(2A) Where no candidates of the party have been returned as constituency members in a region, the figure shall be the total number of regional votes given for the party in that region.
(2B) Where at least one candidate of the party has been returned as a constituency member in a region, the figure shall be the total number of regional votes given for the party in that region, divided by one more than twice the number of candidates of the party returned as constituency members in that region.").

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The noble Lord said: My Lords, in moving Amendment No. 46, I wish to speak also to Amendment No. 47. These two amendments change the divisor. The d'Hondt system is the divisor system which the Government have chosen. I make no great complaint about that. The divisor is used in deciding how many seats a party receives in the top-up. That means that the total is one more than the number of seats it has won--that includes won in the top-up because the calculation changes with each successive seat moving to whichever party wins it. That means that the divisor is literally two, three, four, five. There are two variations here and I make no apology for my pronunciation. There is no value in trying to put on a false French accent. Other noble Lords who wish to show off are free to do so. I am probably safe because the noble Lord, Lord Thomas of Gresford, who chastised me on the last occasion is not here.

Amendment No. 46 is straightforward St. Lague and it means that the divisors go up by one, three, seven, as we proceed. The modified St. Lague is rather more complex and goes up by fractions. It starts at 1.4 and then goes up by the multiples that are in the amendment. I do not wish to go into the arithmetic. The point is that St. Lague and modified St. Lague give advantages to the minority parties. They give advantages to the parties which have not been very successful in first-past-the-post but which have a substantial vote. The d'Hondt system is harsher on minority parties. It favours the big battalions.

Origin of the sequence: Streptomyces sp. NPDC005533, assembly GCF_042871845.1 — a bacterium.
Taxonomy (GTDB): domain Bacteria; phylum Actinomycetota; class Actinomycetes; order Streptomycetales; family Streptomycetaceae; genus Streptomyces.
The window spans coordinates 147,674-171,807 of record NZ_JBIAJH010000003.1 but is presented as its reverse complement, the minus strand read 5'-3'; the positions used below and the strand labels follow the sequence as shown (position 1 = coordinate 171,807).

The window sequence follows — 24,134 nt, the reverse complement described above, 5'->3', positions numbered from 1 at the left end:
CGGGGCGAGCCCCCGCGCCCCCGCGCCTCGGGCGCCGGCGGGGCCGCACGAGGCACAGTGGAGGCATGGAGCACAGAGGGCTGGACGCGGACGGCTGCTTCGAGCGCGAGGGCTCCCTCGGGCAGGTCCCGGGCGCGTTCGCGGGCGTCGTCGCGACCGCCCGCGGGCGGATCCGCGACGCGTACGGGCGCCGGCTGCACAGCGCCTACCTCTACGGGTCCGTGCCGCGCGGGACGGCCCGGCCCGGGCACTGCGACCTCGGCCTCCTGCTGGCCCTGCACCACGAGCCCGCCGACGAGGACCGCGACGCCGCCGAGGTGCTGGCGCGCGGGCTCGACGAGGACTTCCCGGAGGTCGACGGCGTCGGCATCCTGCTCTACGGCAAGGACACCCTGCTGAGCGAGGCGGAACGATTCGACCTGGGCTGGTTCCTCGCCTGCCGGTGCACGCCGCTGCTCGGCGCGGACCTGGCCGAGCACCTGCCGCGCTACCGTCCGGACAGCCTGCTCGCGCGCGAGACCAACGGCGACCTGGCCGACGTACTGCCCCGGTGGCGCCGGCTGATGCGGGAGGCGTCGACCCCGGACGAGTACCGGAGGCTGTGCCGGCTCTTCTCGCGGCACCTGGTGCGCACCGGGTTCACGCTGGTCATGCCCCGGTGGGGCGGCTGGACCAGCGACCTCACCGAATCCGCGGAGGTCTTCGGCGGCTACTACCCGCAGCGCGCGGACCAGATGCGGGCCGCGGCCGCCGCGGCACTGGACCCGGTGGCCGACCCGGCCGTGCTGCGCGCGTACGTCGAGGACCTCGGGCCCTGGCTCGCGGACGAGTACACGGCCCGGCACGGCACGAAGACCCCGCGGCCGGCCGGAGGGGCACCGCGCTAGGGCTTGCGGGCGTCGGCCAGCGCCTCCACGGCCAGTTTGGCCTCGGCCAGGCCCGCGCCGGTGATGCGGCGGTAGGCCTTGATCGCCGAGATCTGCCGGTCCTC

The fact is that that will mean in relation to this Bill, at least in next May's election, that it favours the Labour Party and the Scottish National Party. I do not know which one it will favour more. That rather depends on what happens. But undoubtedly, the d'Hondt system will favour the two big battalions.

The point about St. Lague and modified St. Lague is that they will favour the Liberal Democrats and ourselves and, perhaps more important, they will favour the Greens. Frankly, the idea of the Greens winning a seat in this situation is about as unlikely as an independent winning a seat. It may even favour the independents and, given the love affair which the noble Baroness, Lady Ramsay of Cartvale, has with the concept of independents, she at least should be hugely attracted by the idea of selecting either St. Lague or modified St. Lague.

That is the proposition I am putting to the Government. I am asking them why they have chosen d'Hondt. Have they chosen it because they are a big battalion and d'Hondt favours them? If the Government are really serious about a proper balance in the parliament, about helping independents and helping small parties, they should choose St. Lague or modified St. Lague. Why will they not do so? That is a simple question. I hope I receive a simple answer and that that answer is not that they have not chosen it because it does not favour the Labour Party. I beg to move.